More than 1,700 engines are flying today with 60 operators of Boeing’s 787 Dreamliners and 747-8 aircraft.
Source : GE Aviation
American Airlines Retired Its Final MD-80
American Airlines retired the last of its McDonnell Douglas MD-80 aircraft on September 4th. The iconic airliner departed from Dallas-Fort Worth at 9:00am before landing at Chicago O’Hare at 11:35am. The aircraft conducting the last flight was the last Md-80 to roll from the Long Beach assembly line.
American Airlines initially announced the retirement of all 26 of the models on June 24th on their website. The last of these flights took place on the 4th of this month finishing its last journey. The aircraft was then ferried to Roswell, New Mexico to join the other MD-80s.
Affectionally nicknamed ”Mad Dog”, the aircraft was launched by McDonnell Douglas in 1979. It was built as an upgrade to the manufacturer’s DC-9 which was operated in 1965. The MD-80 held between 130-172 passengers depending on its configuration.
Following McDonnell Douglas’ merger with Boeing, the MD-80s continued to be produced until 1999. Altogether, 1,191 of these models were produced.
American Airlines operated 360 of these over the decades. Delta Air Lines and other operators still continue to use some of these airliners in their services.
Source : World Airline News/Ed’s Research/Picture American Airline
Emirates Is Implementing Its Airbus A380 Retirement Plan
Emirates Airline is implementing its Airbus A380 retirement plan which will see its fleet size peak shortly before declining to around 90-100 aircraft by the mid-2020s.
The airline which took delivery of its first A380 in 2008, is to cut its orders for the type from 162 to 123 in the wake of Airbus’s decision to axe the program in 2020. Cirium fleet data shows that the current stands at 112 aircraft.
“You’ll start seeing A380s coming out of our fleet for various reasons, and we’ve always said this,” Emirates Airlines president Tim Clark. “ These are being dealt with on a tail-by-tail, month- by-month basis under a retirement schedule that is well planned already.”
Two A380s have been withdrawn from service at Dubai World Central (DWC) airport and will be used as a spares source for the operational fleet, says Clark. So, the A380 will remain a major component of our fleet mix for the next 15 years at least. Clark specifies that the Emirates-owned airframes can be used for spares support of its operational fleet. “What the lessors do with their aircraft is up to them.”
Source : Flightglobal
- KLM has formally transferred an order for seven Airbus A350-900s to its Skyteam and corporate partner Air France.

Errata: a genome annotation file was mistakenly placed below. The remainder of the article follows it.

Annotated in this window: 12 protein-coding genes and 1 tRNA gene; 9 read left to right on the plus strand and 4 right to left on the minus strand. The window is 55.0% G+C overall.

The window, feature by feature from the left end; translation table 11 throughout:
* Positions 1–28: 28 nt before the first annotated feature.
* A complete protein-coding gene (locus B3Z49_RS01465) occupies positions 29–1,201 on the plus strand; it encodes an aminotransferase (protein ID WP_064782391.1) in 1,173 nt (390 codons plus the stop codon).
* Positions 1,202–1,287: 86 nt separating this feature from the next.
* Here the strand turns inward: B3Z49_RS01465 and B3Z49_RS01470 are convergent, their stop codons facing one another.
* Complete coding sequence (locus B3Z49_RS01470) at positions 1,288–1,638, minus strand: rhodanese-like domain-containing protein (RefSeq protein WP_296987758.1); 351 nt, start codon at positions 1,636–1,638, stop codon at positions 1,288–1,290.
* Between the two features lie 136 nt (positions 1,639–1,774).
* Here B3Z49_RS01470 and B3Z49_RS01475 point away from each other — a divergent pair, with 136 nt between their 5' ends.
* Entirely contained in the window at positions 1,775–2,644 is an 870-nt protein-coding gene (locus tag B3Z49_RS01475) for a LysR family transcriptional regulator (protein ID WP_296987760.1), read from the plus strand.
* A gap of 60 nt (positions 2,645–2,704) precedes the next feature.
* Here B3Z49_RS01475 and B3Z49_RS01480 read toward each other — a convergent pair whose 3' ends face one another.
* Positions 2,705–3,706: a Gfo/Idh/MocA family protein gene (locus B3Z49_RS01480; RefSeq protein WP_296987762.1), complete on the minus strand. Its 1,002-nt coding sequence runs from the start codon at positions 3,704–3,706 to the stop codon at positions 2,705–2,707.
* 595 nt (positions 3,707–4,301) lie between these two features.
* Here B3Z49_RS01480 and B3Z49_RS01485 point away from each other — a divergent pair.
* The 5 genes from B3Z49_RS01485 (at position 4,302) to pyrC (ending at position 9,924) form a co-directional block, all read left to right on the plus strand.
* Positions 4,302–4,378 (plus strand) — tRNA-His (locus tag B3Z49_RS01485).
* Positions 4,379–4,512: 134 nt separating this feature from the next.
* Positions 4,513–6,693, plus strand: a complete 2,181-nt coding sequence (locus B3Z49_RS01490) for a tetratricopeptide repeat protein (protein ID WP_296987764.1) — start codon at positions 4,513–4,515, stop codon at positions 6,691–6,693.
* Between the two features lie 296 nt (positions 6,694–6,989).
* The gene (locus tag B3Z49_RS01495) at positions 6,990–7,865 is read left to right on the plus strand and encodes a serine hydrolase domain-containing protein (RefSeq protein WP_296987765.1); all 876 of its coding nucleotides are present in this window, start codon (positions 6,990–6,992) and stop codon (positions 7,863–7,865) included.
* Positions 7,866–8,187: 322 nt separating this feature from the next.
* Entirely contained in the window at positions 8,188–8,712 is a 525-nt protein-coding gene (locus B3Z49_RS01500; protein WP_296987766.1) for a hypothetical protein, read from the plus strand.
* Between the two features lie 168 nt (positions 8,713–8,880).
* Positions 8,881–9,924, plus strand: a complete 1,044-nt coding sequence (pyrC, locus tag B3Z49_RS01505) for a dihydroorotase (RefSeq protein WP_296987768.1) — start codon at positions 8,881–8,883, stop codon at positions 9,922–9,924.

- KLM has ordered another two pair of Boeing 777-300ER twinjets, Boeing has disclosed. The order has previously been listed on the Boeing backlog but attributed to an unidentified customer.
- Amazon has bought a minority stake in Canadian freight cargo carrier Cargojet.
- Egyptair has taken delivery of its first of 12 A220-300 aircraft on order, becoming the first A220 operator based in the Middle East and North African region.
- Tunisair Express and ATR have confirmed a firm order for three ATR 72-600s.
- Mesa Airlines and Mitsubishi Aircraft have a memorandum of understanding covering a potential firm order for 50 SpaceJet M100 regional jets and purchase rights on another 50.
- Singapore Airlines launches the first ever nonstop flight from Singapore to Seattle covering 8,010 miles in 15 hours and 50 minutes using the A350-900 on the route.
Qantas Freight Has Welcomed First of Two Boeing 747-8 Freighters
Qantas Freight has welcomed a new addition to its fleet with the first of two Boeing 747-8F freighter aircraft touching down in Sydney on Tuesday, August 27th.
The next generation freighters will be operated by Atlas Air, on behalf of Qantas.
Each aircraft offers 20 percent more freight capacity and space for seven extra pallets compared to the 747-400F.
Qantas Freight Executive Manager Paul Jones said the arrival of the 747-8F aircraft would better meet customer demand for freight capacity around the globe.
“More capacity and better reliability means we can continue to deliver for our customers in Australia and around the globe,” Mr Jones said.
These aircraft have a far better environmental footprint, producing less carbon emissions and offering greater efficiency, something that we know is really important to our customers.”
The two freighters will operate between Australia, China and the USA, with additional routes currently being explored. The second 747-8F entered service later the same week.
While the aircraft will be painted in Atlas Air livery, the Qantas Freight logo will be displayed on either side of the nose and underneath the freighter’s nose cargo door. The 747-8’s iconic nose allows easier loading of oversized cargo and helps achieve faster turnaround times.
Source : Qantas/Picture Qantas
Maintenance, Repair and Overhaul News
Joramco Obtained Approval for Boeing 777
This is the fourth EASA Part-145 approval obtained by Joramco since the acquisition by DAE, following earlier approvals for Boeing MAX, Airbus A320neo and Boeing 787. Joramco currently holds 12 type approvals from EASA: 5 Airbus,5 Boeing and 2 Embraer.
Jeff Wilkinson, Joramco’s chief executive officer said: “Joramco has recently progressed further into the wide body market. At the request of its existing loyal customer base, we have added the Boeing 777 capability to our extensive in-house portfolio.
Firoz Tarapore, chief executive officer of DAE said: “The addition of this approval further supports our ambition to continue to build a successful and meaningful services provider in the region. The Boeing 777 is a highly popular long-haul aircraft both regionally as well as globally, and we are very pleased to be able coextend our skillset and service offerings to operators of this type from now on.”
Source : Arabian Aerospace/Picture DAE
Researched and Compiled by :
Ed Kaplanian Commercial Aviation Advisor
Contact – firstname.lastname@example.org
Editor: Lee Kaplanian